ER Episode Scripts

N/A - s05e16

Previously on ER: Doug! The results don't have anything to do with the accident.
All this time I'm worrying about HIV, and I get hepatitis C? Why not apply to a Locum Tenens program, filling in for vacationing surgeons? - They pay you a bundle to step in.
- What's that? Eight, ten grand, for a couple weeks.
Can you say, "father"? Can you say, "daddy"? Yeah! Hey, Peter! - Good morning.
- Hey, good morning.
Wow! All this for just two weeks? It's been 30 below in north Minnesota.
- Will you be the only surgeon there? - No, one of three.
So you're all set.
It's tough getting Reece squared away.
Carla can't pick him up on Thursday and that's Jackie's rough day.
But other than that Well, I can cover.
No, no.
Come on.
I couldn't ask you that.
You didn't.
I just offered.
What are friends for? Okay.
Yeah.
Have Dr.
Edson follow up on these before discharge.
A front's crossing the Rockies.
I hope you packed your long johns.
- I'm wearing my long johns.
- Peter! Good thing I caught you.
Locum Tenens folks just called.
Change of plans.
You're needed elsewhere.
Better hustle.
- Flight to Atlanta leaves in an hour.
- Atlanta? - From there to Biloxi.
- I didn't sign up for Biloxi.
You pick up a car in Biloxi then drive a few hours to LaVerne.
LaVerne? Whoa, wait a minute! I signed a contract.
They can't just switch this now.
That's what the fine print's about.
It's a medical necessity.
If you back out, we'll look un-Hippocratic.
You'll need the dough if you accept the cardiothoracic fellowship.
You're offering a cardiothoracic spot? Not officially until May.
But between you and me Prestigious fellowships always pay the least.
Like it's an honor to let them get you deeper in debt.
Have a good trip.
- Sorry, it's the rules.
- Let me up.
I work here.
- I could lose my job! - I feel like an idiot.
- You being discharged today? - Yeah, one final indignity.
Excuse me, miss.
I'll take over from here, okay? - Be my guest.
- Okay.
Go, go, go.
You're lucky you didn't break any bones.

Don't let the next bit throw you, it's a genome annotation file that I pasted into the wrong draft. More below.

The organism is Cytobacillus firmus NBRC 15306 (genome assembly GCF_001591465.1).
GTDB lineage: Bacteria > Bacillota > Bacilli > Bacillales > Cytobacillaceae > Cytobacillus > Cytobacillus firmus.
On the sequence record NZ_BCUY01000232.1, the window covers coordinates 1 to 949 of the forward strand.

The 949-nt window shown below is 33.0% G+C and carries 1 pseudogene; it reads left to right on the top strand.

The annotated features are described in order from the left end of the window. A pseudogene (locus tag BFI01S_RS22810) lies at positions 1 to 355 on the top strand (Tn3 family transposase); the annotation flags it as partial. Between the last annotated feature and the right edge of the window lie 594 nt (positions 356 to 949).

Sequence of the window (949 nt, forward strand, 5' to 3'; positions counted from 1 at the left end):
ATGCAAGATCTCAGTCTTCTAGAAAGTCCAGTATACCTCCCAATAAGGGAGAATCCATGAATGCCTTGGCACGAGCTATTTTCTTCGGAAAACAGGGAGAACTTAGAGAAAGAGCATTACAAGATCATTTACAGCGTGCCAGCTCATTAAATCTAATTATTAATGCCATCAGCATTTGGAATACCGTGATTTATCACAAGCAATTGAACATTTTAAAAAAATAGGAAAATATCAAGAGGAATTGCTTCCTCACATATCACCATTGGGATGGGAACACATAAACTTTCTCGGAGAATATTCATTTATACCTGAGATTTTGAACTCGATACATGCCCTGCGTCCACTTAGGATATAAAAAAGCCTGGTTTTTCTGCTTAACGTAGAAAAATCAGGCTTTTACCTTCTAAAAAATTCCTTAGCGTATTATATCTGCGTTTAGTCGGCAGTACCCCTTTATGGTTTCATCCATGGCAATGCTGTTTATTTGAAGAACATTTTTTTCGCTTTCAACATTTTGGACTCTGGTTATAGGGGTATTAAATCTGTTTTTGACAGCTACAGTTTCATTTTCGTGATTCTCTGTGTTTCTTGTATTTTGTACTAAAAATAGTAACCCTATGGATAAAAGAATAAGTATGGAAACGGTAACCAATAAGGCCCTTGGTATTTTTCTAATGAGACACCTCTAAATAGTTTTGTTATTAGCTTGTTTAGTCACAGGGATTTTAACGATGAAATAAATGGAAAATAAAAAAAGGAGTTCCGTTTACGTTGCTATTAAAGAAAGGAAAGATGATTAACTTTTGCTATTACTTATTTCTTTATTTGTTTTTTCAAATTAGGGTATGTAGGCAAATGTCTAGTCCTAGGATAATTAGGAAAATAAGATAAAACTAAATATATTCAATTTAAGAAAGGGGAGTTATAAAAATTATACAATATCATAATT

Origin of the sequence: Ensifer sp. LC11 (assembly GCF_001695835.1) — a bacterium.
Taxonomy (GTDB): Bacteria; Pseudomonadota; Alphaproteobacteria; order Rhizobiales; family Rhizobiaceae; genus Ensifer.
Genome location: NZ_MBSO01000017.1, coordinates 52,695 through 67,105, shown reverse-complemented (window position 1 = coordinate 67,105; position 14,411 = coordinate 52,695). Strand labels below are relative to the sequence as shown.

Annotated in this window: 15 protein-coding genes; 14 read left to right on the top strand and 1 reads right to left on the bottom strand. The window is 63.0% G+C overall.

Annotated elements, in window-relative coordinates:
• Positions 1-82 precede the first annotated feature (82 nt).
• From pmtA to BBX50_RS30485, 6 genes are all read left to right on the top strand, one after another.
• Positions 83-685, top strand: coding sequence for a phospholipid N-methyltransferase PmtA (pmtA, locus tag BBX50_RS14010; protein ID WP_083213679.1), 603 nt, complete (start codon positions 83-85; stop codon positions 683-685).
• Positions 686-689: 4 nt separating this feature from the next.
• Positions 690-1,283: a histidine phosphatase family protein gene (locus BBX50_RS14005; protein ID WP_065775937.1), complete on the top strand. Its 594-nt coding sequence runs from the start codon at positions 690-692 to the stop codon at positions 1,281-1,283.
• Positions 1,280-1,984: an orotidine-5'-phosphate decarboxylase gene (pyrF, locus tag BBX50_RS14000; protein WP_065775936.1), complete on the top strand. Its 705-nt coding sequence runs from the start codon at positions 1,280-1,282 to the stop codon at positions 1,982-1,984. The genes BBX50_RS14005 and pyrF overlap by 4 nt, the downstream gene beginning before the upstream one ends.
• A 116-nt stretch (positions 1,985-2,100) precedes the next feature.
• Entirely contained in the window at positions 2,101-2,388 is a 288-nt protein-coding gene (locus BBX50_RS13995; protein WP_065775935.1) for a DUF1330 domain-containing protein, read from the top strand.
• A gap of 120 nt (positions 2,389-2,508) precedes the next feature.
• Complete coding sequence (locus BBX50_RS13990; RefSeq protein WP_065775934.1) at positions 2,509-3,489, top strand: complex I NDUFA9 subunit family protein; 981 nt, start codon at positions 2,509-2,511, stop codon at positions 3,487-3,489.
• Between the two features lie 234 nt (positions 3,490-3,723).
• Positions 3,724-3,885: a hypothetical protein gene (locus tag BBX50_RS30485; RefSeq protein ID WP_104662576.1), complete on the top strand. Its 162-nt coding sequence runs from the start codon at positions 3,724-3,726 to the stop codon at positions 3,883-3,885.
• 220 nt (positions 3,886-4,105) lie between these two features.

- The windshield looks a lot worse.
- I'm sorry about the hep C.
It doesn't scare me.
Dr.
Makadon thinks I'll respond well to the meds.
- Where you off to? - Doing a stint at a rural hospital.
At the last minute they stuck me in the middle of nowhere.
A place called LaVerne, Mississippi.
- You're kidding! LaVerne? - You know it? I have aunts and uncles in that part of Mississippi.
The Murdocks.
I could give you some numbers.
I don't know about free time.
I haven't been there since I was a kid.
I loved that place.
I used to climb trees and get dirty.
They're all great cooks.
Well, I'll keep an eye open.
If you run into any of my relatives, just don't mention my HIV status.
- Of course not.
- I haven't told my family.
- Just give them my love.
- Yeah, yeah.
Sure.
Hey, how you doing? Can't complain.
- Is there a phone inside? - Sorry.
Car broke down.
I need to call the hospital in LaVerne.
Son you in LaVerne.
- Is there a hospital here? - Who are you looking for? Okay, I'll tell you, this looks real good.
- Maureen! - IKeep the patch on.
Excuse me.
- This gentleman looking for you.
- Miss Chapman, I'm Dr.
Benton.
Oh, I'd given up.
They said you'd be here yesterday.
I didn't know until this morning.
- You're here for a month? - No, no, no.
Two weeks.
Hear that, leg? You got two weeks.
I'm the nurse practitioner.
I'm supposed to stay off my feet but all these patients keep getting sick.
There's no hospital here? I mean, just the clinic? Our nearest hospital is 80 miles, in Green Cove.
- Did you walk here? - His car broke down on Jones Road.
Oh.
Well, my boy is good with engines.
Sonny! He'll take care of you.
- Is the head doctor on duty now? - Dr.
Benton you are the doctor.
And please don't tell me that you're a dentist.
- Okay, sweetie.
IKeep that - I'm a fifth-year Surgical Resident.
Oh, lord! - Sonny, Dr.
Benton's car broke down.
- Yeah, I seen it.
- Do you think you can fix it up? - You're hurting.
- Get to bed.
- Well, I need to help him get settled.
No, no, no.
You know what? There are only a few patients here.
- What time do you close? - When the last patient's gone.
Have you ever practiced medicine? I can handle it.
- Let's go.
- All right, suit yourself.
Weather like this, folks sit out here and you can see them inside.
I expect you'll find everything where it should be and Everybody, this is Dr.
Benton, from Chicago.
He'll take care of y'all.
All right.
Who's next? Bentons? I don't recollect any Bentons.
My family's not from around here.
So, what can I do for you today? Might have been some Bentons over near Hattiesburg.
I believe it's so.
There was the schoolteacher, Benton, over to Winona.
She was a white lady.
Died of consumption.
Coughed herself to the grave.
Ms.